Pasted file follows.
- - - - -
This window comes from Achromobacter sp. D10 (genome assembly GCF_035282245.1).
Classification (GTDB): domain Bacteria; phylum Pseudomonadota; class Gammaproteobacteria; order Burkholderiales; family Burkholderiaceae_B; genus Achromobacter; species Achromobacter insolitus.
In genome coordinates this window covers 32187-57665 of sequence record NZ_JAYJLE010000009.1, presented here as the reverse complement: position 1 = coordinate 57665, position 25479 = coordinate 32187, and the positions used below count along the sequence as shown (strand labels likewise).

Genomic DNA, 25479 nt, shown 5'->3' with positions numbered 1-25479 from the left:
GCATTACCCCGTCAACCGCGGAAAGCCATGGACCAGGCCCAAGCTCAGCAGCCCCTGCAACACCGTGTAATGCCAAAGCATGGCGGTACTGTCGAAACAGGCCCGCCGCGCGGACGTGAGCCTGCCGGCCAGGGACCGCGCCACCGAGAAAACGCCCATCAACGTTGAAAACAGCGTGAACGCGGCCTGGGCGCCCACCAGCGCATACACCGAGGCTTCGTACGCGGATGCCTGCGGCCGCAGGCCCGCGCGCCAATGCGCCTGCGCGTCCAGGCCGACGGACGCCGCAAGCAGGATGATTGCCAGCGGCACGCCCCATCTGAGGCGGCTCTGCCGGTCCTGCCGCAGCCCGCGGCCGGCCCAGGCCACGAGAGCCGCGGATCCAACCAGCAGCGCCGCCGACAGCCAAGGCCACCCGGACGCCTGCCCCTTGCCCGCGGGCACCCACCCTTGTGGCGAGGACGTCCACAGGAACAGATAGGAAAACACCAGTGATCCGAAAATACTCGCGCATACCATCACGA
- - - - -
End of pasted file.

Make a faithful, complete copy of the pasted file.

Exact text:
This window comes from Achromobacter sp. D10 (genome assembly GCF_035282245.1).
Classification (GTDB): domain Bacteria; phylum Pseudomonadota; class Gammaproteobacteria; order Burkholderiales; family Burkholderiaceae_B; genus Achromobacter; species Achromobacter insolitus.
In genome coordinates this window covers 32187-57665 of sequence record NZ_JAYJLE010000009.1, presented here as the reverse complement: position 1 = coordinate 57665, position 25479 = coordinate 32187, and the positions used below count along the sequence as shown (strand labels likewise).

Genomic DNA, 25479 nt, shown 5'->3' with positions numbered 1-25479 from the left:
GCATTACCCCGTCAACCGCGGAAAGCCATGGACCAGGCCCAAGCTCAGCAGCCCCTGCAACACCGTGTAATGCCAAAGCATGGCGGTACTGTCGAAACAGGCCCGCCGCGCGGACGTGAGCCTGCCGGCCAGGGACCGCGCCACCGAGAAAACGCCCATCAACGTTGAAAACAGCGTGAACGCGGCCTGGGCGCCCACCAGCGCATACACCGAGGCTTCGTACGCGGATGCCTGCGGCCGCAGGCCCGCGCGCCAATGCGCCTGCGCGTCCAGGCCGACGGACGCCGCAAGCAGGATGATTGCCAGCGGCACGCCCCATCTGAGGCGGCTCTGCCGGTCCTGCCGCAGCCCGCGGCCGGCCCAGGCCACGAGAGCCGCGGATCCAACCAGCAGCGCCGCCGACAGCCAAGGCCACCCGGACGCCTGCCCCTTGCCCGCGGGCACCCACCCTTGTGGCGAGGACGTCCACAGGAACAGATAGGAAAACACCAGTGATCCGAAAATACTCGCGCATACCATCACGA